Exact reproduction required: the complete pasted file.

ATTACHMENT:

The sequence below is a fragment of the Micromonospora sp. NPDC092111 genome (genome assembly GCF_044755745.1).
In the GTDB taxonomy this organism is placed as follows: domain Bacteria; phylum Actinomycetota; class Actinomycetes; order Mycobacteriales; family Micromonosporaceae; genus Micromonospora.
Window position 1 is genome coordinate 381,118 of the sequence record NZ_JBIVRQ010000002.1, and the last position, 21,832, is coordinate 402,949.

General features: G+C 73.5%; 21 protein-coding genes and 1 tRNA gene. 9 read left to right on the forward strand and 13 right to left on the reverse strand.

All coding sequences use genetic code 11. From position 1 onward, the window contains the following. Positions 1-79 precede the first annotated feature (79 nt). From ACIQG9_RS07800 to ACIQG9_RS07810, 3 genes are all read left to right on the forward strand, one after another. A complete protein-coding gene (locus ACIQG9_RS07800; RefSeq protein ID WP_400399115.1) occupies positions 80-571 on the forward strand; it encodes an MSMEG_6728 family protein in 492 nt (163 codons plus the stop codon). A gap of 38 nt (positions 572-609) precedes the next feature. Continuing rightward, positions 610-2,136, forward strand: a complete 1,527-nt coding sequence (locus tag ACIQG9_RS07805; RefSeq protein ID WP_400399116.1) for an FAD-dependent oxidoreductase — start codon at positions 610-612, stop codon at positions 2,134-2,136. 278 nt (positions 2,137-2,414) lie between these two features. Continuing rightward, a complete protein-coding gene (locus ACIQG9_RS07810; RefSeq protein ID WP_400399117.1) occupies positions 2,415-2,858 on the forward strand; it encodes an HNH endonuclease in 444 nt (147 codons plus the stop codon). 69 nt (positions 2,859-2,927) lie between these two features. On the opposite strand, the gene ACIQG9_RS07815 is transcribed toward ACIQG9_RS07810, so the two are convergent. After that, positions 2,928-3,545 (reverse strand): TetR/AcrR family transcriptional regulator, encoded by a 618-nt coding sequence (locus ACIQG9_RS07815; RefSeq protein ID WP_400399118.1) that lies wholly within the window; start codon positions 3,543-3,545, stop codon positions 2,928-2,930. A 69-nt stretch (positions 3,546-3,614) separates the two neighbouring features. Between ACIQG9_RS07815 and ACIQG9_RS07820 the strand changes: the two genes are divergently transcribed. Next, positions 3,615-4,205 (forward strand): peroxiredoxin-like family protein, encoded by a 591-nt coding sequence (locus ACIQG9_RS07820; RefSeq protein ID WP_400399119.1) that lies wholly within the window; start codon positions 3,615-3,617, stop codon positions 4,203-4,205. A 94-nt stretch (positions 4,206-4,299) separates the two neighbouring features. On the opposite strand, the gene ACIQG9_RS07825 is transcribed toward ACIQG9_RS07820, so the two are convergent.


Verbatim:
The sequence below is a fragment of the Micromonospora sp. NPDC092111 genome (genome assembly GCF_044755745.1).
In the GTDB taxonomy this organism is placed as follows: domain Bacteria; phylum Actinomycetota; class Actinomycetes; order Mycobacteriales; family Micromonosporaceae; genus Micromonospora.
Window position 1 is genome coordinate 381,118 of the sequence record NZ_JBIVRQ010000002.1, and the last position, 21,832, is coordinate 402,949.

General features: G+C 73.5%; 21 protein-coding genes and 1 tRNA gene. 9 read left to right on the forward strand and 13 right to left on the reverse strand.

All coding sequences use genetic code 11. From position 1 onward, the window contains the following. Positions 1-79 precede the first annotated feature (79 nt). From ACIQG9_RS07800 to ACIQG9_RS07810, 3 genes are all read left to right on the forward strand, one after another. A complete protein-coding gene (locus ACIQG9_RS07800; RefSeq protein ID WP_400399115.1) occupies positions 80-571 on the forward strand; it encodes an MSMEG_6728 family protein in 492 nt (163 codons plus the stop codon). A gap of 38 nt (positions 572-609) precedes the next feature. Continuing rightward, positions 610-2,136, forward strand: a complete 1,527-nt coding sequence (locus tag ACIQG9_RS07805; RefSeq protein ID WP_400399116.1) for an FAD-dependent oxidoreductase — start codon at positions 610-612, stop codon at positions 2,134-2,136. 278 nt (positions 2,137-2,414) lie between these two features. Continuing rightward, a complete protein-coding gene (locus ACIQG9_RS07810; RefSeq protein ID WP_400399117.1) occupies positions 2,415-2,858 on the forward strand; it encodes an HNH endonuclease in 444 nt (147 codons plus the stop codon). 69 nt (positions 2,859-2,927) lie between these two features. On the opposite strand, the gene ACIQG9_RS07815 is transcribed toward ACIQG9_RS07810, so the two are convergent. After that, positions 2,928-3,545 (reverse strand): TetR/AcrR family transcriptional regulator, encoded by a 618-nt coding sequence (locus ACIQG9_RS07815; RefSeq protein ID WP_400399118.1) that lies wholly within the window; start codon positions 3,543-3,545, stop codon positions 2,928-2,930. A 69-nt stretch (positions 3,546-3,614) separates the two neighbouring features. Between ACIQG9_RS07815 and ACIQG9_RS07820 the strand changes: the two genes are divergently transcribed. Next, positions 3,615-4,205 (forward strand): peroxiredoxin-like family protein, encoded by a 591-nt coding sequence (locus ACIQG9_RS07820; RefSeq protein ID WP_400399119.1) that lies wholly within the window; start codon positions 3,615-3,617, stop codon positions 4,203-4,205. A 94-nt stretch (positions 4,206-4,299) separates the two neighbouring features. On the opposite strand, the gene ACIQG9_RS07825 is transcribed toward ACIQG9_RS07820, so the two are convergent.